1. CEO Tim Cook Decides
Apple Doesn’t Have to Pay
Corporate Tax Rate Because
2. Trumpism: Made in the United States by Republican
Hate and Democratic Hypocrisy
Are the Turkish Leader Erdogan's Claims of Terrorist
Coup Plotting to Be Believed?
4. It Looks Like the NSA
Just Got Hacked
This is a Nederlog of Wednesday, August 17, 2016.
There are 4 items with 4
dotted links today: Item 1
is about the crooked approach Apple's Tim Cook has about paying taxes:
The infrastructure of the USA is going to pieces because large firms
refuse to pay taxes (and can do so using the extremely weak tax
laws for corporations); item 2 is an inter-
esting article about the backgrounds
of Trump; item 3 clarifies what happens in Turkey
and item 4
is about the hacking of what seems to be either a partner of the
NSA or the NSA itself and also gives some information of what the NSA can
do to hack almost anyone's computer: Very much.
1. CEO Tim Cook Decides Apple
Doesn’t Have to Pay Corporate Tax Rate Because It’s “Unfair”
first item today is by Jon Schwartz on The Intercept:
This starts as follows:
I say! I never liked Apple - apart
from the 1979 Apple II that was a lot better than the other computers
that were available at the time, but this was due to Steve Wozniak
(<- Wikipedia) rather than Steve Jobs - and I also never
liked Jobs, but this
is pretty gross.
Wouldn’t it be great if you could refuse
to pay your taxes until you decided your tax rate was “fair”?
That is, of course, not the way it
works. Unless you’re Apple.
Apple is currently holding $181
billion overseas, largely thanks to arbitrarily deciding
that its most valuable intellectual property seems to live
exclusively in low tax countries. For instance, at one time
Apple’s subsidiaries in Ireland — a country with 4.6 million
people — “earned”
over one-third of all Apple’s worldwide revenue.
And due to a very business-friendly
quirk in U.S. tax law, Apple doesn’t have to pay any U.S. taxes on its
overseas profits until it “brings them back” to America.
Here’s what Apple CEO Tim Cook had to
say about it in a long
interview published this weekend in the Washington Post:
We’ve said at 40 percent,
we’re not going to bring it back until there’s a fair rate. There’s no
debate about it. Is that legal to do or not legal to do? It is legal to
do. It is the current tax law. It’s not a matter of being patriotic or
not patriotic. It doesn’t go that the more you pay, the more patriotic
What it does reveal (I think) is how much power big
today: They can decide whether or not they pay taxes; whether
the taxes are "fair"; and indeed also whether or not the
of the USA gets repaired, for it isn't being repaired because
corporations decided they don't have to pay taxes, or set their own
percentages, which are generally much less than what they used
to be. (And see here.)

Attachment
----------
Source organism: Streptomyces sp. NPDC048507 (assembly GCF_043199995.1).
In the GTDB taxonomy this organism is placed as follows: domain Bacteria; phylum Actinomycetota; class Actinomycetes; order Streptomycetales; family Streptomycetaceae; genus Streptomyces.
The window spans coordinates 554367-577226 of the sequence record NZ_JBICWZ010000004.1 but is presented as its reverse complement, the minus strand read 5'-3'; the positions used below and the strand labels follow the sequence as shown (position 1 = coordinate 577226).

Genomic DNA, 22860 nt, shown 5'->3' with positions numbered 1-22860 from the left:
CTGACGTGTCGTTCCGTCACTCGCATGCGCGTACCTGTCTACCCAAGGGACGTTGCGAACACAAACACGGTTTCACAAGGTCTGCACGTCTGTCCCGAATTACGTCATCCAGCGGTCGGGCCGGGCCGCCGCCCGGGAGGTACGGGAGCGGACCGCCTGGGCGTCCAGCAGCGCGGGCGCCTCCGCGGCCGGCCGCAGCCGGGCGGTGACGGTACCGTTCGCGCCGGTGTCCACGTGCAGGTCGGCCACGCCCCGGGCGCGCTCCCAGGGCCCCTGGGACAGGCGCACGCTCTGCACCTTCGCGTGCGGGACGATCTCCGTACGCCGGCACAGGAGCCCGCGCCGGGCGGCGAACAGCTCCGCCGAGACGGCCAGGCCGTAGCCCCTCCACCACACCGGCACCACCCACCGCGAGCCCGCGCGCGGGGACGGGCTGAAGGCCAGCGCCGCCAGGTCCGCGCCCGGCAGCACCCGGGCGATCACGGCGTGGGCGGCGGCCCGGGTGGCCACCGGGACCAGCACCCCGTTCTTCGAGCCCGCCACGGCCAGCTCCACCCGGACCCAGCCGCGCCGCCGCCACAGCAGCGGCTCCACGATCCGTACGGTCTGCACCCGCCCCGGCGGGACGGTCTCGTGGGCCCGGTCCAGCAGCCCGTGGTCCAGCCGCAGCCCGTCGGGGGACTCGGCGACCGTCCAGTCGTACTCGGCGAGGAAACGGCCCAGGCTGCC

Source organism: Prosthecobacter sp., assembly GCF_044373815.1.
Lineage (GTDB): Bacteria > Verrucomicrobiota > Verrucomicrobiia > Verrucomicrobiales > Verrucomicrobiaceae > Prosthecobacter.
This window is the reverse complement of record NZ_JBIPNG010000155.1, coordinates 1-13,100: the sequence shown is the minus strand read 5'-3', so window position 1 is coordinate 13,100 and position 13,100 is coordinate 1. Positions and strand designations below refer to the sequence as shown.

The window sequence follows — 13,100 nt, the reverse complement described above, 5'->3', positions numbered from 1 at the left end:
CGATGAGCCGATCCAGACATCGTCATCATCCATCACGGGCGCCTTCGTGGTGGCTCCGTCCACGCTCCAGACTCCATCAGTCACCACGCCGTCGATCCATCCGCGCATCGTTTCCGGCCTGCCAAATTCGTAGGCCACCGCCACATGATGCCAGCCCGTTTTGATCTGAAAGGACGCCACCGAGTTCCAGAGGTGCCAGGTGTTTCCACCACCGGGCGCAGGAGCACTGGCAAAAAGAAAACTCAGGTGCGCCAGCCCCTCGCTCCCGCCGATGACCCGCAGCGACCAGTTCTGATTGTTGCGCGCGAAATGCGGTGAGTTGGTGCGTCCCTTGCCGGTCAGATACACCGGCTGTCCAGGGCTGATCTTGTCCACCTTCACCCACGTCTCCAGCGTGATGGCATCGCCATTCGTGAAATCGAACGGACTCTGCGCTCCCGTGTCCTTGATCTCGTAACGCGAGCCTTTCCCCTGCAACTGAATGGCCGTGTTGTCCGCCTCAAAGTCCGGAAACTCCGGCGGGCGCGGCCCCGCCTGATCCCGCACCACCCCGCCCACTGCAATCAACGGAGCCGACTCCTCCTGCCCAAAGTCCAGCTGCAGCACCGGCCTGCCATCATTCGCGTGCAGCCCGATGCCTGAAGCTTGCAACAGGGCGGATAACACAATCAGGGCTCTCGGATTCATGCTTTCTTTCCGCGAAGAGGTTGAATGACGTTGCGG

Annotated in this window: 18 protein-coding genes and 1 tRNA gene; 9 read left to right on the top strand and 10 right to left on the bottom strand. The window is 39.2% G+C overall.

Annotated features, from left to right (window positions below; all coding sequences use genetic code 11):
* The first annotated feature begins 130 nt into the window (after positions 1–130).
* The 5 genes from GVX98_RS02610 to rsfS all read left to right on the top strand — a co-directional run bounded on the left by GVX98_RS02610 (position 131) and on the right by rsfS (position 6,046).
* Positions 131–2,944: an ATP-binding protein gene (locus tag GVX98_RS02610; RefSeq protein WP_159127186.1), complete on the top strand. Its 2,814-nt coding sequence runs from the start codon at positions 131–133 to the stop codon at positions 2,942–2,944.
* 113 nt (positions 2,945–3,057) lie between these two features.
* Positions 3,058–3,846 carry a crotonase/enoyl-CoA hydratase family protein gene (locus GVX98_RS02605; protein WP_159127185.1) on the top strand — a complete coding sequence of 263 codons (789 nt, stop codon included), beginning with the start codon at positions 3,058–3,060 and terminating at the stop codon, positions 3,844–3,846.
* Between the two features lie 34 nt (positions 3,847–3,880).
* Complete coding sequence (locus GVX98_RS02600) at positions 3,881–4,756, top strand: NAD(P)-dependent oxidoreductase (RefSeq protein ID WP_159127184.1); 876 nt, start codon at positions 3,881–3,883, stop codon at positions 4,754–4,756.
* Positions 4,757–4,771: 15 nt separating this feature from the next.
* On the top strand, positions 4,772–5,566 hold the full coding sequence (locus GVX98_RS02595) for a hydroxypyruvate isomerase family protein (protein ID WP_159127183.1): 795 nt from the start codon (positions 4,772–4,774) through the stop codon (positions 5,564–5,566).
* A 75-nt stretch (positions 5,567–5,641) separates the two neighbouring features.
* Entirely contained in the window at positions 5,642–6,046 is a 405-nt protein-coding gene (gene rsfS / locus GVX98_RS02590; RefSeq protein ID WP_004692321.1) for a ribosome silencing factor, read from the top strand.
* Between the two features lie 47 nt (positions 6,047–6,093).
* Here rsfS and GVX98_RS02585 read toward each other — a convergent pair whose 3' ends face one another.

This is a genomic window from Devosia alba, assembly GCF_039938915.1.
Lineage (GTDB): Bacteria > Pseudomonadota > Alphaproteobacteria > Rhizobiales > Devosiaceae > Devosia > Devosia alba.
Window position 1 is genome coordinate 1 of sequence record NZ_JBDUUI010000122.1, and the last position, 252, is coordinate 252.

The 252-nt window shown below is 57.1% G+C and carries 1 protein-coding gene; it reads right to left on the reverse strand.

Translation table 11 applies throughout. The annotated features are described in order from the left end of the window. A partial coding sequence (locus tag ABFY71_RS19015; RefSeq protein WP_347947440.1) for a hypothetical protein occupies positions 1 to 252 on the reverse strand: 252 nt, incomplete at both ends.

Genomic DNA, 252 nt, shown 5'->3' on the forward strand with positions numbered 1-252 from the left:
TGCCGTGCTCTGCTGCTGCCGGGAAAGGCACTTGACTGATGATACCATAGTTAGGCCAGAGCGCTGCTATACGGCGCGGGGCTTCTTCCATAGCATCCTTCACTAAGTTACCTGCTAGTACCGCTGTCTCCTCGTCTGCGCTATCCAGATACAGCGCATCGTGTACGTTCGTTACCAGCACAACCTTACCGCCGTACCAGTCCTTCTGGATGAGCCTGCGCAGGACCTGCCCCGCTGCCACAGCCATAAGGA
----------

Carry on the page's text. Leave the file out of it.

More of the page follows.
Not only does Cook speak like a head of the corporate thiefs, he also
indulges in sickening propaganda for his own excellency and Apple's
Cook simultaneously wants us
to know he is not a bad “traditional CEO” who just cares
about money. No, to the contrary, he feels an “incredible
responsibility” to “the communities and the countries that the
company operates in” and “the whole ecosystem of the company.”
Therefore, because Cook cares so little
about money and so much about communities, Apple won’t be paying its
taxes. That’s just fair.
I agree with Jon Schwartz's satirizing
Cook, who indeed is lying, pretending and propagandizing.
And here is the
reason why the USA's
infrastructure is collapsing: Because of the moral character and moral
choices of men like Tim Cook:
Finally, since both Trump and Clinton
seem to agree with America's biggest corporations that these - still -
pay too much taxes, Cook's desires for even deeper slashes in the
corporate tax rate may well turn out to be correct in 2017.
U.S. corporations have by now
stashed over $2.1
trillion in profits overseas (including Apple’s $181 billion),
thereby starving the U.S. of revenue we could use to repair our collapsing
infrastructure. What they want is for Americans to get so desperate
that Congress is willing to deeply slash the corporate tax rate
for “repatriated” money.
2. Trumpism: Made in the United States by Republican Hate and
The second item is by Paul Street on Truthdig:
This starts as follows:
The Republican, white-nationalist Donald
Trump slanders and insults Latinos, Muslims and women. He promotes
violence. He mocks the disabled. He refers to himself as brilliant,
citing his fortune—obscenely accumulated over decades of predatory
business practices that cheat workers and consumers—as “proof.”
He feuds with the gold star parents of a
Muslim U.S. soldier killed in Iraq, claiming that he too has
“sacrificed” (like the dead soldier and his parents) by employing
“thousands and thousands of people.” It was a remarkable comment: Being
born into wealth and in a position to hire a large number of people is
not a “sacrifice.” If Trump isn’t reaping profits from all those
workers under his command, he must not really be the brilliant,
capitalist businessman he claims to be.
How is this noxious candidate even within shouting distance of Hillary
Clinton? Let’s separate the fact from the fiction.
That is a decent idea, and I mean to "separate the fact from the fiction",
although this seems to presume rather a lot, and notably that currently
Hillary Clinton has much better chances to win the
presidential elections than Donald Trump.
I agree she has, but I don't
agree this is a strong
prediction, for the simple reason that much may occur in the coming
months that upsets expectations (and that few or none can foresee).
So I will not quite try to follow
Street's separation of fact and fiction (if you care, click on the last
dotted link) but instead concentrate on two themes he